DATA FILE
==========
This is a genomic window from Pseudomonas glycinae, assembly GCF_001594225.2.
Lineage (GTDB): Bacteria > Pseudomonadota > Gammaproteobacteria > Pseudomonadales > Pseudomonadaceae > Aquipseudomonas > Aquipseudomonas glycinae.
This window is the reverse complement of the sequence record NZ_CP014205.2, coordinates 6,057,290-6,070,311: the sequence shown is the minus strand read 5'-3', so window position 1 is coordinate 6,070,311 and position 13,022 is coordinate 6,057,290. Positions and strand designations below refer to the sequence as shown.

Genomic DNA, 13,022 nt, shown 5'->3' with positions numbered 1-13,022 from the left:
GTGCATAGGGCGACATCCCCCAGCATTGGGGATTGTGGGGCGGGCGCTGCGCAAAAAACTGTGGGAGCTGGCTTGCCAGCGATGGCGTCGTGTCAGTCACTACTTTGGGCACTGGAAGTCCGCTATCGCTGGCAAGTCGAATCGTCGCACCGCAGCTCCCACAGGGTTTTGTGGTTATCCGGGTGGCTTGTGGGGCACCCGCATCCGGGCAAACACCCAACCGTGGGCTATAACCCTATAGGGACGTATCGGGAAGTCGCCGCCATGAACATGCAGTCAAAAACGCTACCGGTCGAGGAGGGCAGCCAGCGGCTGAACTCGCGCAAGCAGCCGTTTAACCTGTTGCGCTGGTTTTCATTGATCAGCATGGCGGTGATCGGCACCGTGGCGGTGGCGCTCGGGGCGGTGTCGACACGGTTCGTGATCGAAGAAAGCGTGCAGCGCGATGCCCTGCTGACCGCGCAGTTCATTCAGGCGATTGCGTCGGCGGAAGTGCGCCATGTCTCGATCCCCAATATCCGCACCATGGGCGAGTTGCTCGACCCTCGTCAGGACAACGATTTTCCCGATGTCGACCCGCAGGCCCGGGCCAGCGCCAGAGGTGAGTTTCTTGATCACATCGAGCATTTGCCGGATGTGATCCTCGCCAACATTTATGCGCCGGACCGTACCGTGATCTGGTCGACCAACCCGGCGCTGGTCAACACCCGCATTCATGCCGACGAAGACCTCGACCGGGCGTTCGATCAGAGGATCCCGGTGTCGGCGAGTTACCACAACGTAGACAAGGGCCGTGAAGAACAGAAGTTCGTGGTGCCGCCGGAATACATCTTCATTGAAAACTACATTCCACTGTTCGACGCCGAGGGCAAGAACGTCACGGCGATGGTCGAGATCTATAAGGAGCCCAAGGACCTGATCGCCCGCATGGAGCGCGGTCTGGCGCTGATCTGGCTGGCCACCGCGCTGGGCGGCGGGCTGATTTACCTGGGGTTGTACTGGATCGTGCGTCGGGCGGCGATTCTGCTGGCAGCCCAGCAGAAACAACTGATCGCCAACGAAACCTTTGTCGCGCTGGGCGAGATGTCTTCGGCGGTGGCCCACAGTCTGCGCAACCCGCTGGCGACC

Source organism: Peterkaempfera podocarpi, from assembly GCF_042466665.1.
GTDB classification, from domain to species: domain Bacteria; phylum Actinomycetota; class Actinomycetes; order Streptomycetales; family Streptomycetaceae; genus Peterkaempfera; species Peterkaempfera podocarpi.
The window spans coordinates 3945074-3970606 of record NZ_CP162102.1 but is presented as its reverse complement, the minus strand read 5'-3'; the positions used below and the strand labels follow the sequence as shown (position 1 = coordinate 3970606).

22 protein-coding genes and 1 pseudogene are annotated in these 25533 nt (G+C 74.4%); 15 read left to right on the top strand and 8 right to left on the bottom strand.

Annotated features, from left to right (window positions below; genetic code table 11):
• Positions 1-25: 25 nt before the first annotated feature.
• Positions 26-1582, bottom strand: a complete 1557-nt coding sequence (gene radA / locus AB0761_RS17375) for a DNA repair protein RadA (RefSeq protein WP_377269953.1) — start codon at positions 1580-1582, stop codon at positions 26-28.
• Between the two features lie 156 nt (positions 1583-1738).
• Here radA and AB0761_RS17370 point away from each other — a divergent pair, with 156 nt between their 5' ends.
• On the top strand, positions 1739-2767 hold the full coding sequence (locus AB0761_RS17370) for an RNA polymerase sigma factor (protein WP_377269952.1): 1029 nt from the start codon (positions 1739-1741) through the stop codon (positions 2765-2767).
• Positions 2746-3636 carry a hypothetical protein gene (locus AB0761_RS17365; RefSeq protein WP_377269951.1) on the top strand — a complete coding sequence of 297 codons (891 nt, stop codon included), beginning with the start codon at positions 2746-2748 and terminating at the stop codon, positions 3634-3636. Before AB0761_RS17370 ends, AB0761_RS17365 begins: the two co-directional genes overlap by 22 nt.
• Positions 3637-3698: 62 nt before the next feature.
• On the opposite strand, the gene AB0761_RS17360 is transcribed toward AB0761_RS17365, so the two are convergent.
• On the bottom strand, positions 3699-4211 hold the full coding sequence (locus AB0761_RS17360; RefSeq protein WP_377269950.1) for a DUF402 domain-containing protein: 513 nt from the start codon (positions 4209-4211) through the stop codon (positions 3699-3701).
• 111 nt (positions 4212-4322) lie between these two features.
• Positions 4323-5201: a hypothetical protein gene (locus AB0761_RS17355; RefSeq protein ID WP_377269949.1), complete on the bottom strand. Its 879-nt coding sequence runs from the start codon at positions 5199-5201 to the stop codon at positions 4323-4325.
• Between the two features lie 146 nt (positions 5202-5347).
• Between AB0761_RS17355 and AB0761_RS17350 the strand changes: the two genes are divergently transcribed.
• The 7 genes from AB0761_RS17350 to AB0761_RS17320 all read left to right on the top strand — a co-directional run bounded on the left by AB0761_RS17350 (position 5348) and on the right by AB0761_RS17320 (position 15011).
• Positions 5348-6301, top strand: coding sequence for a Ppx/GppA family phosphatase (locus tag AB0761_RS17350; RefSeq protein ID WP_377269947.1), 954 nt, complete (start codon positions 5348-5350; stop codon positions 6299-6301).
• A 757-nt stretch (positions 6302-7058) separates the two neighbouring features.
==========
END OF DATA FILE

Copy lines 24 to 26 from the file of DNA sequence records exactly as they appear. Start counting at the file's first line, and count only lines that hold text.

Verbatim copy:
• The 7 genes from AB0761_RS17350 to AB0761_RS17320 all read left to right on the top strand — a co-directional run bounded on the left by AB0761_RS17350 (position 5348) and on the right by AB0761_RS17320 (position 15011).
• Positions 5348-6301, top strand: coding sequence for a Ppx/GppA family phosphatase (locus tag AB0761_RS17350; RefSeq protein ID WP_377269947.1), 954 nt, complete (start codon positions 5348-5350; stop codon positions 6299-6301).
• A 757-nt stretch (positions 6302-7058) separates the two neighbouring features.